(Funny that my last post was on having bloggers block and tonight this is pouring out of me. I guess I needed to clear my throat. I don’t want to be an annoying pontificator. As I said in my last post – I want to be on the front lines of all this. I’m a grunt, at best a squad leader. But to do so – I often need a clear vision of where and why I’m doing Spot.Us. If anything – this is an invocation to myself).
I bring him up because most of what I will write below has been written by him in Twitter form. “The rallying cry isn’t ‘save newspapers’ but ‘save society.'”
Journalism is a loaded term. Defining it at times feels like counting how many angels can stand on the tip of a needle.
Much easier is articulating the goals of journalism. At its best the aim is “to afflict the comfortable and comfort the afflicted.” This is one of my favorite quotes on the purpose of journalism. Another is “to speak truth to power.” I’m sure others exist. What’s your favorite?
Journalism as a word is loaded because of the ministry it invokes. The profession that, since Watergate, has laid claim to it. That ministry is now a diaspora. Much like after the Gutenberg revolution the ministry lost its authority in interpreting the bible. Martin Luther showed us how. In reaction many journalists cling even tighter to that word.
But the word needs to be redefined.
I go back to Henry Jenkins who pinpointed why I dislike the term “citizen journalism.”
In some respects I dislike the term “journalism.” (My take on The Rhetoric of Journalism.)
Now before you get your tar and feather – hear me out.
I love the idea of speaking truth to power. I love the idea of afflicting the comfortable and comforting the afflicted. I love the idea of communities informing themselves so they can make better decisions.
Journalism does this – but if we didn’t call it “Journalism” (with a big J) would it make any difference? What is at stake here isn’t an industry. Yes, it’s sad to lose an industry. We lost the button making industry when plastic button making machines were made. That was sad. We lost the horse shoe making industry when cars replaced horses. We have probably lost countless industries due to technical innovations.
But did we lose clothes? Did we lose the freedom to travel? Has our general progress as a world been forward towards more freedom and democracy? What is bad for newspapers might be good for the word (Yes – putting content online for free has caused economic problems for newspapers – but it has made mankind better).
And while we may be losing something in terms of robustness of newspapers we are gaining something new with citizen media (there’s that term again?!?).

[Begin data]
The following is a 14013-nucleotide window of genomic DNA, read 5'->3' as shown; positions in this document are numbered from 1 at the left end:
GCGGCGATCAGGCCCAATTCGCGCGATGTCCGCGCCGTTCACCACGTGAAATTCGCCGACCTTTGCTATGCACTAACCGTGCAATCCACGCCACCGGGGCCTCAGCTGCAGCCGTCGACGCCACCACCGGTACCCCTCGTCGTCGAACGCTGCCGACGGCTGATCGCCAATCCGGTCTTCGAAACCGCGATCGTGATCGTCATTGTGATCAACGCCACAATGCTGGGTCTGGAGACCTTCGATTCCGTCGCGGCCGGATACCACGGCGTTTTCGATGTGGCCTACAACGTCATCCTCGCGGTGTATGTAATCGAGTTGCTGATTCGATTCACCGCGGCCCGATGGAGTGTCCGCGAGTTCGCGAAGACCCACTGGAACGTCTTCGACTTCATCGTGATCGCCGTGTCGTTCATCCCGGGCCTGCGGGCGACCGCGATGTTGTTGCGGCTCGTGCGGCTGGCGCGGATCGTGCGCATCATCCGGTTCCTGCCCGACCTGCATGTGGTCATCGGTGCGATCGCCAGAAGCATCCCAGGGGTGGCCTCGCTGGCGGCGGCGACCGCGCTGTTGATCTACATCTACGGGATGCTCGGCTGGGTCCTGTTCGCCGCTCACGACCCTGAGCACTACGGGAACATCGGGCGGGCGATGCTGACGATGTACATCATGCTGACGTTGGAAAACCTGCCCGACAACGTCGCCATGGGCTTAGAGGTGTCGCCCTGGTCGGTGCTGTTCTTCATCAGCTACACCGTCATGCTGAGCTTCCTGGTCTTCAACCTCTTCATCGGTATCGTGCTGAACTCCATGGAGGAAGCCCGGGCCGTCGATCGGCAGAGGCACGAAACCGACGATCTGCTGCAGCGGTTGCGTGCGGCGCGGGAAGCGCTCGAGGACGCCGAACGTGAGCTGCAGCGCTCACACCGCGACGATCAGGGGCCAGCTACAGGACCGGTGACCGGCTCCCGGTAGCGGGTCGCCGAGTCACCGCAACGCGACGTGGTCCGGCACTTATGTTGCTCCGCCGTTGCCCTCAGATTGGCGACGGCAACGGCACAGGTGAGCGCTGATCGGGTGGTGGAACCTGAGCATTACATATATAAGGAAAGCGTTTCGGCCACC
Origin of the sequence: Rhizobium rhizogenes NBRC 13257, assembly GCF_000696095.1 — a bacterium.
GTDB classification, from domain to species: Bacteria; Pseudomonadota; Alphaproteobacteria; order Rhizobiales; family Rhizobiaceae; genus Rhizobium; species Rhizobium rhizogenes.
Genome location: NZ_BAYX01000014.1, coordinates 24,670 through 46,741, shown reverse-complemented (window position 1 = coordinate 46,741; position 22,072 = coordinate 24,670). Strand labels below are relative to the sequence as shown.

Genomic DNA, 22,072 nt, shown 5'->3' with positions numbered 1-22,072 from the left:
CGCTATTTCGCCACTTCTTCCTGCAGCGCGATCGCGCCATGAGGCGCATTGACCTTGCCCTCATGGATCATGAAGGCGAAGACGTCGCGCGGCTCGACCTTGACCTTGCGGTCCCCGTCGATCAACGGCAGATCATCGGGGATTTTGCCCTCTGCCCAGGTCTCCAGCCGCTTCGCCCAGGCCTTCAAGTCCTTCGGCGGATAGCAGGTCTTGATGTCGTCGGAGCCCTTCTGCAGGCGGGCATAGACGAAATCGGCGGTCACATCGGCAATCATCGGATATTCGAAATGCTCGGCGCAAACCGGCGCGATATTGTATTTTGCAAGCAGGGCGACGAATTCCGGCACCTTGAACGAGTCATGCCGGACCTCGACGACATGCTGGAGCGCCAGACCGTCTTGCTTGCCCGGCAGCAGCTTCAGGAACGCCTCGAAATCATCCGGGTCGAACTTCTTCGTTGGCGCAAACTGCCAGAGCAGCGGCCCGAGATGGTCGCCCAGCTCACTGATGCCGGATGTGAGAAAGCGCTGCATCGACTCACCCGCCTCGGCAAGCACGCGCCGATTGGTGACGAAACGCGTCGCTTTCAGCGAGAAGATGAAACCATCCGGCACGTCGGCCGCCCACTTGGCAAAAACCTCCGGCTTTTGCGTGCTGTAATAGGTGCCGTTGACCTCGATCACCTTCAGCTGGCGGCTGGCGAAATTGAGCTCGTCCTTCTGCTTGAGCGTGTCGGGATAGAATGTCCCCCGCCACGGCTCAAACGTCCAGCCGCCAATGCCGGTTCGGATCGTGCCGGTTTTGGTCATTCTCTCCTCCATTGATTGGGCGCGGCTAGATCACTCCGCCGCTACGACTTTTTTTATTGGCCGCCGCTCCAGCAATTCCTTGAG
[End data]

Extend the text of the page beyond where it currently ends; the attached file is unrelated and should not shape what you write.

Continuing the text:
People wonder if citizen journalism can replace professionals. That’s the WRONG QUESTION.
The silliness of that question: If Major League Baseball stopped tomorrow would all the little leagues in the country be able to replace it? If industrial sweater factories shut down tomorrow would knitting hobbyists be able to replace them?
Nobody would ever ask these questions because the goal of little leagues and knitting groups isn’t to replace their professional counterparts. Instead, they are to create a sense of community, a positive activity for children. If these non-professional activities disappeared could they be replaced? Could professional baseball play the role of the local little league?
So I ask: If citizen journalism activities were to stop tomorrow could professional journalists replace them?
Do I really dislike the term “journalism” – of course not. But it is so incredibly loaded. In another post we could discuss how it needs a re-branding (which is doubly-ironic, I know). We discuss this craft but readers don’t care what we call it. They care about whether it “speaks truth to power, afflicts the comfortable, informs them, etc” That newspaper circulation has been going down since 1972 (well before the Internet) should say something to us all.
What we need to preserve isn’t newspapers. I’d argue it isn’t even “journalism” as we understand it. What we need to save is something else. Something more fundamental. The ability for communities to be informed with honest information and then to mobilize based on that information.
And that’s all I really have to say about that….